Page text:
Takin’ it on the road.
October 18, 2010 § 3 Comments
Should I be embarrassed?
It doesn’t seem that long ago–I was thirteen, hugging my grandpa’s arch-top Harmony guitar and singing, “There is…a house…in New Orleans, they call… the Risin’ Sun…”
Shivered-through with the deep and abiding sorrow of the song, and trying to figure out the guitar part, I played the 45 of Eric Burdon and The Animals over and over. I knew nothing about playing a guitar, but worked on it with focused desire. After two weeks of focused desire my mother signed me up for guitar lessons.
Al Schwark was the bored purveyor of guitar lessons at Farrington’s Music Store. Sitting in a tiny practice room, knee to knee, he showed me the basic chords. To make the buzzy fingerings more interesting we sang. To my amazement he liked my voice. That was his big gift to me—suddenly I could sing.
Word got around. My sister told her friend Milo who had just aged out of The Columbus Boys Choir because his voice had changed. He and a friend had started a band. He brought the friend, Steven, over to our house. I auditioned on the patio, and wow! I was in.
Other members came on board. Billy Lappan was short and cute and good at learning the words. Jan Zawadski owned a way-cool Fender twelve string and wore John Sebastian glasses and a “Sergeant Pepper” jacket. Our band was called “Half Price Paradise.”
Steven became my first genuine boyfriend. I remember sitting, hidden on the basement steps listening to the guys practice a song that had no girl part. I fell in love with his voice and his wolfish shadow on the wall.
And then, high school was over and I was sitting on another set of stairs in a dormitory at the Rhode Island School of Design, my parents driving back to our home in New Jersey. With me was the only family member I was allowed to bring to college, my six string Guild guitar. Stunned and sad I was singing “Both Sides Now,” (the acoustics were great in the stairwell) when Rob Carlson, the musical entertainment for the “Welcome Freshman” gathering, came inside for a drink of water. That day, instead of sitting on the lawn with the other freshmen, I performed with Rob.
For years there was always someone to sing with. But as I got older the opportunities to sing were fewer and farther between—and I didn’t search them out. I was struggling to become a writer and working a day job, being a wife and mother. My voice was pushed to the back of a high shelf. Used infrequently it lost much of its range. Every now and then I heard a glint of what my voice had been and I missed it, but I told myself singing was something I used to do, a passion outgrown.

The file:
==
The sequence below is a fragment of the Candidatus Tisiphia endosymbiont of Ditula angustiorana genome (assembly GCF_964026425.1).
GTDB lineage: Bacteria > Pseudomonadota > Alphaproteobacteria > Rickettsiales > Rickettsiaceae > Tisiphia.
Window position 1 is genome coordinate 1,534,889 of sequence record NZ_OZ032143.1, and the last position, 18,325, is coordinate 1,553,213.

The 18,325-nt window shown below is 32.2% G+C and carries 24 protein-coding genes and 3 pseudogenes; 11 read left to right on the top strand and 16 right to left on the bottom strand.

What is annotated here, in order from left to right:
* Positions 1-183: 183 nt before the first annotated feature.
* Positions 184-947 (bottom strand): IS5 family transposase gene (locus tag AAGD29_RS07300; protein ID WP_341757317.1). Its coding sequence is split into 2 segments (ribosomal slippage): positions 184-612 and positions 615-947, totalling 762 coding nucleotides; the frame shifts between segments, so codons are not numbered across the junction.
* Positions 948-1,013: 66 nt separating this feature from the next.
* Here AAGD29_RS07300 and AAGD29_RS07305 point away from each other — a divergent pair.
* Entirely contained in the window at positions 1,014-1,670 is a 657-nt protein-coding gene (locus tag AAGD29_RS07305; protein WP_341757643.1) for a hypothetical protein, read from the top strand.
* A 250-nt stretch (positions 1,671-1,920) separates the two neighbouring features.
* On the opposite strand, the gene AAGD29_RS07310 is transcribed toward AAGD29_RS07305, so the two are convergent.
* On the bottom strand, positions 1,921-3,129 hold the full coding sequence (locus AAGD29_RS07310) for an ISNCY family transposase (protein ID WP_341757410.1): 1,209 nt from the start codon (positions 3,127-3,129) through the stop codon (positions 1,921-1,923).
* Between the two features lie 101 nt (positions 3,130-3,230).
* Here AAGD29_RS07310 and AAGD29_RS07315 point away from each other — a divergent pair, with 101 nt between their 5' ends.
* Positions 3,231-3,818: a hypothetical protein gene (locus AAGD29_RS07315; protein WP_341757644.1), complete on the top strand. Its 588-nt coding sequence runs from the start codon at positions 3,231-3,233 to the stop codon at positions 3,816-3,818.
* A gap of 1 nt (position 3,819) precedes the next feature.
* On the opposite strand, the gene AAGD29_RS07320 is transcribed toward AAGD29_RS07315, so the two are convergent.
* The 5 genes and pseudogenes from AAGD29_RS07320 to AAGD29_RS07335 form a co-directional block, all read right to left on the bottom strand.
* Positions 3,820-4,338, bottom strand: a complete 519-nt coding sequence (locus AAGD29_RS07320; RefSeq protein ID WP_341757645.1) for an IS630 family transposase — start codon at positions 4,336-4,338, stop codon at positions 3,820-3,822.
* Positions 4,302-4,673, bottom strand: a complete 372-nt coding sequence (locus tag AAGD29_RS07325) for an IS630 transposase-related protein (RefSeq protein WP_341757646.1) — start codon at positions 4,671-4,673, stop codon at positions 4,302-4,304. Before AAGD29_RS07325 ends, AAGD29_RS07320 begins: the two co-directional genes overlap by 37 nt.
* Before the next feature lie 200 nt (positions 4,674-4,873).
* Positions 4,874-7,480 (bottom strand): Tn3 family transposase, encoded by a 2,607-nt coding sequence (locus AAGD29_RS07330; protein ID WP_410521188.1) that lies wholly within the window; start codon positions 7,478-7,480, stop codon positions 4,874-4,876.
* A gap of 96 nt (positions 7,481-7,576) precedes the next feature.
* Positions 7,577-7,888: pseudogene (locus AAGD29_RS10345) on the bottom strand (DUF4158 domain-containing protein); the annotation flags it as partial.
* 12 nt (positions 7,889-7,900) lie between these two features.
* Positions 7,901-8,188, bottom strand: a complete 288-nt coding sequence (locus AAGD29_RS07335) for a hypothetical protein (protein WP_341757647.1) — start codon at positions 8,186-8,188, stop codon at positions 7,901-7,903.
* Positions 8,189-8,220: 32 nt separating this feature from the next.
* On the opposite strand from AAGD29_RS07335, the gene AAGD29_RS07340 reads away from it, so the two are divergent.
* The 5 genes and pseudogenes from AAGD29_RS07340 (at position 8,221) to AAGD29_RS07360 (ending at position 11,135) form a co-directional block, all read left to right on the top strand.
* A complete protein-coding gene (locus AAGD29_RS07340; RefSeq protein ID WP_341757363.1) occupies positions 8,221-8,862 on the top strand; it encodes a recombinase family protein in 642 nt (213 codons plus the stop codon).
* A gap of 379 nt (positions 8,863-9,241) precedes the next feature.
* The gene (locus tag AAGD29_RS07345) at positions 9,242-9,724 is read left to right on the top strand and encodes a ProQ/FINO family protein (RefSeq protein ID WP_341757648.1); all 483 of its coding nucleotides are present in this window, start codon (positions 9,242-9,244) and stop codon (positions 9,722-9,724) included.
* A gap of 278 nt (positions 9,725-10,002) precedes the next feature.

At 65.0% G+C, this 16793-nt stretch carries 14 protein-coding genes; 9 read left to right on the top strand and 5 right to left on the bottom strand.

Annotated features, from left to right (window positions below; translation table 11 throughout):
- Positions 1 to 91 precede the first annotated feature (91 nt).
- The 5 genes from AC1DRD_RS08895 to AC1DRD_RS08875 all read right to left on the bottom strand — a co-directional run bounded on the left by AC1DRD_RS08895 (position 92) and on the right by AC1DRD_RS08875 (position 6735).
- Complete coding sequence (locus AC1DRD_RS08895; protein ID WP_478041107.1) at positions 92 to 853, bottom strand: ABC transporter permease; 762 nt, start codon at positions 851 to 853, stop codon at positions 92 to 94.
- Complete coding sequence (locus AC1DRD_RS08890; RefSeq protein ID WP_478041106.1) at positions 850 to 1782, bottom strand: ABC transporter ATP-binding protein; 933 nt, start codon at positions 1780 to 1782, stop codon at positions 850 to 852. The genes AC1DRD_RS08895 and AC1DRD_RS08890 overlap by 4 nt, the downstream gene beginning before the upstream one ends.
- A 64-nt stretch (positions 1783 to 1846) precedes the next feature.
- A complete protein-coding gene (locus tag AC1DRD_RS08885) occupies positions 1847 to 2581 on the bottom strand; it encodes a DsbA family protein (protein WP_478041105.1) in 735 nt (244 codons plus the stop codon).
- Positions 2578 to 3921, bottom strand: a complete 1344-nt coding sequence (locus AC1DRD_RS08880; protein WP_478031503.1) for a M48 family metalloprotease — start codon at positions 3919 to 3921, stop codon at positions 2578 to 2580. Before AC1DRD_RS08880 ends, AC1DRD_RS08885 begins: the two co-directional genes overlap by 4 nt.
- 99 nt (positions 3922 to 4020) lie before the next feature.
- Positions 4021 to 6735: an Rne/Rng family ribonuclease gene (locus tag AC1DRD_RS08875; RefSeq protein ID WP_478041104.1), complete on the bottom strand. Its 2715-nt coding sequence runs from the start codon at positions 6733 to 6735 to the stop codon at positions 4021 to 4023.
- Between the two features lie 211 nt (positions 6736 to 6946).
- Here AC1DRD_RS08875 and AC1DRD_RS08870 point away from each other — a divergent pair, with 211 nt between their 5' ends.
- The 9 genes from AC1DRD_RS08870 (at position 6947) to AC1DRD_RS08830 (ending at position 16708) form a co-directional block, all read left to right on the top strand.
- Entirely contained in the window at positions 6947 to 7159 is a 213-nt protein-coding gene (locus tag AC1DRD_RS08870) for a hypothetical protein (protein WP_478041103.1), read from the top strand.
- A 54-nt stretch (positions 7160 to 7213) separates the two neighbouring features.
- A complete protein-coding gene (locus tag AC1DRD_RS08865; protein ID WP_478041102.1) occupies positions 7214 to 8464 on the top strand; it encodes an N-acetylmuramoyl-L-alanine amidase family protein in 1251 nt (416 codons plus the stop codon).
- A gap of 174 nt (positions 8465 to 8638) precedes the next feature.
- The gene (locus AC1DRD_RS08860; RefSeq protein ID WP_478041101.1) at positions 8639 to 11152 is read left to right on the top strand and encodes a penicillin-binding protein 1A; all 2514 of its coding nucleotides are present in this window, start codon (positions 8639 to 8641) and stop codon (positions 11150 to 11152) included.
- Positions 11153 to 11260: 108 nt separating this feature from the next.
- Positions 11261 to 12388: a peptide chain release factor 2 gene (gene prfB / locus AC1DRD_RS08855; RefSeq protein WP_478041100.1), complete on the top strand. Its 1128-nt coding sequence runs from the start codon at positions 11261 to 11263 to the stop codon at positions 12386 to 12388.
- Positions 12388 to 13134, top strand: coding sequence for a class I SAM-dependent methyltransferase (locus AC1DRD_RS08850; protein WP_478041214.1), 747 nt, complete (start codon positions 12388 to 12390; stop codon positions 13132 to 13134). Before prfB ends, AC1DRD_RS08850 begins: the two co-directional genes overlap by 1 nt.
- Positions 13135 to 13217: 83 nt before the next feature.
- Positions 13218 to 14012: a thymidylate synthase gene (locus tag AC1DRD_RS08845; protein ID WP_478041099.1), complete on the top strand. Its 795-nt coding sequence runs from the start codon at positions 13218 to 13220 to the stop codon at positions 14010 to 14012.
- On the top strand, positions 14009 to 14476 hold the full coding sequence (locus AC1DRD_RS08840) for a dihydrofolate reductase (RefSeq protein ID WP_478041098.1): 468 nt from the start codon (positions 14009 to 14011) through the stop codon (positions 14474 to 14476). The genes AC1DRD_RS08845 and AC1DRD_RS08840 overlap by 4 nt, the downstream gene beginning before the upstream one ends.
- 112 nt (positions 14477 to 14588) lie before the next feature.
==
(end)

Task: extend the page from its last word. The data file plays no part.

Then I began helping my friend Nancy sell her pottery at a Saturday market, which is where I met Craig. The sign inside his open guitar case said all tips went to Echo, a local group that helps needy families. I stood amidst the pottery, amazed. I had never heard anyone put out as much music as Craig could all by himself.
And he often had help. Spread at his feet were maracas, tambourines, and assorted noise makers. Craig could get old ladies to pick up a shaker and remember screaming for The Beatles. He could get babies in strollers to rattle in time to Buddy Holly and Hank Williams. His exuberance made everyone want to join the band.
So one day I did.
I walked over and added a little harmony and just like that the girl who sang was back. I found myself looking forward to Saturdays with longing. Some weeks my voice was there, others it cracked and went flat. But little by little it returned.
One day Craig said, “Let’s take this show on the road!” We both have spouses and elaborate adult lives, but the road is more a state of mind than the number of miles traveled.
Craig and I are now a duo called “Hot Tamale.” We play close to home, basically anywhere that will have us. We have played next to the dunk tank at the Dollar Theater’s twentieth anniversary celebration, and on the deck of a seafood restaurant on a night so cold we lost all feeling in our feet, and at a biker chili cookoff, and tucked into a doorless closet at The What Café. And I love it.
There are few moments when I am more present than when singing. Music mainlines emotion. All the ache of every heart ever broken, all the yearning for what should be but isn’t, all the ecstasy of falling in love, ride the tide of a handful of chords.
And as we perform, I watch listeners close their eyes and mouth the words silently, and mothers pick up their babies and dance, while the guy with the inward smile is remembering a date he had sometime in the sixties.
I’m fifty-nine, and Craig is sixty-one. As we knock around the local venues we run into other veteran musicians. Among us we have an incredible number of years of fingering chords and building intricate ladders of harmony. We bring long experience to our interpretations of songs. We know life–and that’s nothing to be embarrassed about.
The music is still in us, and it has to come out.